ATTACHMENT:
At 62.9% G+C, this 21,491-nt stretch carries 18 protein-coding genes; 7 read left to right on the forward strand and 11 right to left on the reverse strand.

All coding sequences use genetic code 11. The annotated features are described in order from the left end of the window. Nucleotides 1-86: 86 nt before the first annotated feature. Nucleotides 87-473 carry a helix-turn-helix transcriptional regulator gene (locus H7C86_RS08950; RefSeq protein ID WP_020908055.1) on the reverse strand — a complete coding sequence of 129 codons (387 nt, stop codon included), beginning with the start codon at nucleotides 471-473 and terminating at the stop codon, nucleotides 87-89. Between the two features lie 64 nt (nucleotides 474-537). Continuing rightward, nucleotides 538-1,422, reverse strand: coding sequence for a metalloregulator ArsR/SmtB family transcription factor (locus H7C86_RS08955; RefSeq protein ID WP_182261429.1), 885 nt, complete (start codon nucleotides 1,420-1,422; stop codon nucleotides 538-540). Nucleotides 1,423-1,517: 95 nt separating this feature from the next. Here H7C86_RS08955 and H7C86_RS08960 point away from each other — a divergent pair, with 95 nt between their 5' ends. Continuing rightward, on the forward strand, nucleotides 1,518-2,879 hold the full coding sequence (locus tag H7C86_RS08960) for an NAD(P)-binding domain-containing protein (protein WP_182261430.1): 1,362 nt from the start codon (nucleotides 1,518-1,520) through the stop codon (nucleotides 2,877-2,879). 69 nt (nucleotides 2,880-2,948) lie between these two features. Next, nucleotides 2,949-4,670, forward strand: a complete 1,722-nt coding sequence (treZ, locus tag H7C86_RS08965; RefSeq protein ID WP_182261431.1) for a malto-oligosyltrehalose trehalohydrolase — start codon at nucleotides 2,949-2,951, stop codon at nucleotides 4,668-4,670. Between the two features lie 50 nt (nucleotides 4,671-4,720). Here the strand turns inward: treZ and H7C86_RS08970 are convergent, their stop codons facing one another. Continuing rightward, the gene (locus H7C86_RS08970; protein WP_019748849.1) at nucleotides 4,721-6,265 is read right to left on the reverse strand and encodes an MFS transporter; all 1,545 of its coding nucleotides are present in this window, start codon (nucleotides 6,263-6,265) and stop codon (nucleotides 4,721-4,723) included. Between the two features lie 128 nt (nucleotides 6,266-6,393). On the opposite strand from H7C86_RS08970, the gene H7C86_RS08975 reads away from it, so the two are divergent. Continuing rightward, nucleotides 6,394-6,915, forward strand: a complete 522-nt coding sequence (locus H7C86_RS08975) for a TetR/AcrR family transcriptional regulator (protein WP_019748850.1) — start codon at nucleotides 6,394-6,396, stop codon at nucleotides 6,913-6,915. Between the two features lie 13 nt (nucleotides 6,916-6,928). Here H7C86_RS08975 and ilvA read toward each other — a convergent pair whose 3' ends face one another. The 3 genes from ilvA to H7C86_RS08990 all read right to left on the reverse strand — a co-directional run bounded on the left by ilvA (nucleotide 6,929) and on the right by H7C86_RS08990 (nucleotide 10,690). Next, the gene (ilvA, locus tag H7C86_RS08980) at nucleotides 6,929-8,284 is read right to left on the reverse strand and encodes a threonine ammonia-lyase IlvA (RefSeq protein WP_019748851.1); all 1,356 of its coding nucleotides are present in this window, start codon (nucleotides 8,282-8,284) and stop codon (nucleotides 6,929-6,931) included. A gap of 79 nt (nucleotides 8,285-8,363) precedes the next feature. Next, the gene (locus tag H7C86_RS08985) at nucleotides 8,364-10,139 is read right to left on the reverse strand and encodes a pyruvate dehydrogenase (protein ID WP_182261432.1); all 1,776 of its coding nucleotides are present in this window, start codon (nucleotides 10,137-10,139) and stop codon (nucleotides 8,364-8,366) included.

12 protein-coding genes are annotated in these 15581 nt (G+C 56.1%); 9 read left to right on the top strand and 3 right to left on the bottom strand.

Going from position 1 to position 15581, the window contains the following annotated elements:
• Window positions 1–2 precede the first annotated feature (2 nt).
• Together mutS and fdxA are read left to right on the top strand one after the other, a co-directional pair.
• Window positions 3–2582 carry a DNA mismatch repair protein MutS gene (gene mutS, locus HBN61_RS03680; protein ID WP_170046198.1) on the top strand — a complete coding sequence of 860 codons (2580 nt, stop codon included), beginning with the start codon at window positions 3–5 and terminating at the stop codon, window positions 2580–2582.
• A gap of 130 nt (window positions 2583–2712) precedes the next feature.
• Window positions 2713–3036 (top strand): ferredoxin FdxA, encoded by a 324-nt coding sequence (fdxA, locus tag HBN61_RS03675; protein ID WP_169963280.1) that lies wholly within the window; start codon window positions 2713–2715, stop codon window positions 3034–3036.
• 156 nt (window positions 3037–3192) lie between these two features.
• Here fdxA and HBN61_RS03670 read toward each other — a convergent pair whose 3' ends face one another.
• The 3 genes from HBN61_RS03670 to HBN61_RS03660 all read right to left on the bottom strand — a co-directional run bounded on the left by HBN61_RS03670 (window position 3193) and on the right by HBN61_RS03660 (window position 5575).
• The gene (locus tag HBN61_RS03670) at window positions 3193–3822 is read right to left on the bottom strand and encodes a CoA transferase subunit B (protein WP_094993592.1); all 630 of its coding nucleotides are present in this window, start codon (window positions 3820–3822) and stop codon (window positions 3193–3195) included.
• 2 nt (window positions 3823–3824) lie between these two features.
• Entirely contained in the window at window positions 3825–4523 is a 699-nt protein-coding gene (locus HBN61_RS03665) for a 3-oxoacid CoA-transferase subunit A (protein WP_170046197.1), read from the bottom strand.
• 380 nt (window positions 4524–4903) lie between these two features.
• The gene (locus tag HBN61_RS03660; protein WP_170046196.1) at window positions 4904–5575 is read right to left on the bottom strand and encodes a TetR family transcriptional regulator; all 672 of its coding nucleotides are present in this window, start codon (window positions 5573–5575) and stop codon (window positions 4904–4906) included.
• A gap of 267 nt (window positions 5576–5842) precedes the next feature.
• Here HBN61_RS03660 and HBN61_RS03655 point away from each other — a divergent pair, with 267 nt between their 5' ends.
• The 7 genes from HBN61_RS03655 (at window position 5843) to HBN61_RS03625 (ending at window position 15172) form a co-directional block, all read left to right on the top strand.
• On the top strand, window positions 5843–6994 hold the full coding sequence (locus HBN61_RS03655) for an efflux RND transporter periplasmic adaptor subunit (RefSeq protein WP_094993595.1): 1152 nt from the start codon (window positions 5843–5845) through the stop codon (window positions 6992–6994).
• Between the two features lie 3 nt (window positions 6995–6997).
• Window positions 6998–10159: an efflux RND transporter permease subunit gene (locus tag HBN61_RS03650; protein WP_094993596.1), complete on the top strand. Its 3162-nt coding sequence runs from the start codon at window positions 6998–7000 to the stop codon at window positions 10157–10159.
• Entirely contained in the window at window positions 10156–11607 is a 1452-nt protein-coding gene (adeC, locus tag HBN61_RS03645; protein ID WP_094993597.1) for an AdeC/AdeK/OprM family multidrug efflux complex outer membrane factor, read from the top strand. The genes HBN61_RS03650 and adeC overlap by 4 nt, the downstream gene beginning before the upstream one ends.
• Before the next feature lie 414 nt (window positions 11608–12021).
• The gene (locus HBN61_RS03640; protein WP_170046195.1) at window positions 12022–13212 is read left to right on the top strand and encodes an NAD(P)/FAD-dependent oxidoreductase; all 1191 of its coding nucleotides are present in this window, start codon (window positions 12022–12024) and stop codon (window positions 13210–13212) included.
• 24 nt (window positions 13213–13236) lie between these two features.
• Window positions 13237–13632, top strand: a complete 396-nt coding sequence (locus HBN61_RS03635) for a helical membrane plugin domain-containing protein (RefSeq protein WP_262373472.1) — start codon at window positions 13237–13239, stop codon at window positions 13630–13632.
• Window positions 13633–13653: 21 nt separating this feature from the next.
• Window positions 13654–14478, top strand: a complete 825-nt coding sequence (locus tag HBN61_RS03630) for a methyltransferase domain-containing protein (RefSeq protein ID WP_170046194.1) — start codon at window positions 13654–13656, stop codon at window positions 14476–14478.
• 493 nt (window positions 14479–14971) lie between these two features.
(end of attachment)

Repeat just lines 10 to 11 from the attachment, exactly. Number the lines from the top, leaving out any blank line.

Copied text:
• 156 nt (window positions 3037–3192) lie between these two features.
• Here fdxA and HBN61_RS03670 read toward each other — a convergent pair whose 3' ends face one another.